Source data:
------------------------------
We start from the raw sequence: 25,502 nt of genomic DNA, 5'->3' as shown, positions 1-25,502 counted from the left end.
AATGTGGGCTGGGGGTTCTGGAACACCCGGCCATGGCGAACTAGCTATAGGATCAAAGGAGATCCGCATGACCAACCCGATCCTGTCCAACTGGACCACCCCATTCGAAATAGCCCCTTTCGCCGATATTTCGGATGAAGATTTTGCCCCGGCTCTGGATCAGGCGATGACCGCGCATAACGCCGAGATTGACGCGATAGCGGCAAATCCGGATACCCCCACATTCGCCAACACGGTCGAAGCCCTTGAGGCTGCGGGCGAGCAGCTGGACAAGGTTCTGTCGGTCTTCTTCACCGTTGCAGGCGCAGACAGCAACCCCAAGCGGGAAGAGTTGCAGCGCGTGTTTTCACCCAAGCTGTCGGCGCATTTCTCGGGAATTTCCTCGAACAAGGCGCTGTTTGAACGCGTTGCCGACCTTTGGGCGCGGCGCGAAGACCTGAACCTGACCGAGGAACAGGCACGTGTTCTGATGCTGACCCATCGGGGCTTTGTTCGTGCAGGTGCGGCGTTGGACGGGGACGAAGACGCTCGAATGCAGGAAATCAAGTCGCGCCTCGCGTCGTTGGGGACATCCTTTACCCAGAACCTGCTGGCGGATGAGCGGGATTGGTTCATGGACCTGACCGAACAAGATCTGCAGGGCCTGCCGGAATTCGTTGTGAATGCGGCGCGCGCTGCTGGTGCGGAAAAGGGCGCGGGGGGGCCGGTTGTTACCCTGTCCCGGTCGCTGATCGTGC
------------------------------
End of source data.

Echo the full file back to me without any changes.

We start from the raw sequence: 25,502 nt of genomic DNA, 5'->3' as shown, positions 1-25,502 counted from the left end.
AATGTGGGCTGGGGGTTCTGGAACACCCGGCCATGGCGAACTAGCTATAGGATCAAAGGAGATCCGCATGACCAACCCGATCCTGTCCAACTGGACCACCCCATTCGAAATAGCCCCTTTCGCCGATATTTCGGATGAAGATTTTGCCCCGGCTCTGGATCAGGCGATGACCGCGCATAACGCCGAGATTGACGCGATAGCGGCAAATCCGGATACCCCCACATTCGCCAACACGGTCGAAGCCCTTGAGGCTGCGGGCGAGCAGCTGGACAAGGTTCTGTCGGTCTTCTTCACCGTTGCAGGCGCAGACAGCAACCCCAAGCGGGAAGAGTTGCAGCGCGTGTTTTCACCCAAGCTGTCGGCGCATTTCTCGGGAATTTCCTCGAACAAGGCGCTGTTTGAACGCGTTGCCGACCTTTGGGCGCGGCGCGAAGACCTGAACCTGACCGAGGAACAGGCACGTGTTCTGATGCTGACCCATCGGGGCTTTGTTCGTGCAGGTGCGGCGTTGGACGGGGACGAAGACGCTCGAATGCAGGAAATCAAGTCGCGCCTCGCGTCGTTGGGGACATCCTTTACCCAGAACCTGCTGGCGGATGAGCGGGATTGGTTCATGGACCTGACCGAACAAGATCTGCAGGGCCTGCCGGAATTCGTTGTGAATGCGGCGCGCGCTGCTGGTGCGGAAAAGGGCGCGGGGGGGCCGGTTGTTACCCTGTCCCGGTCGCTGATCGTGC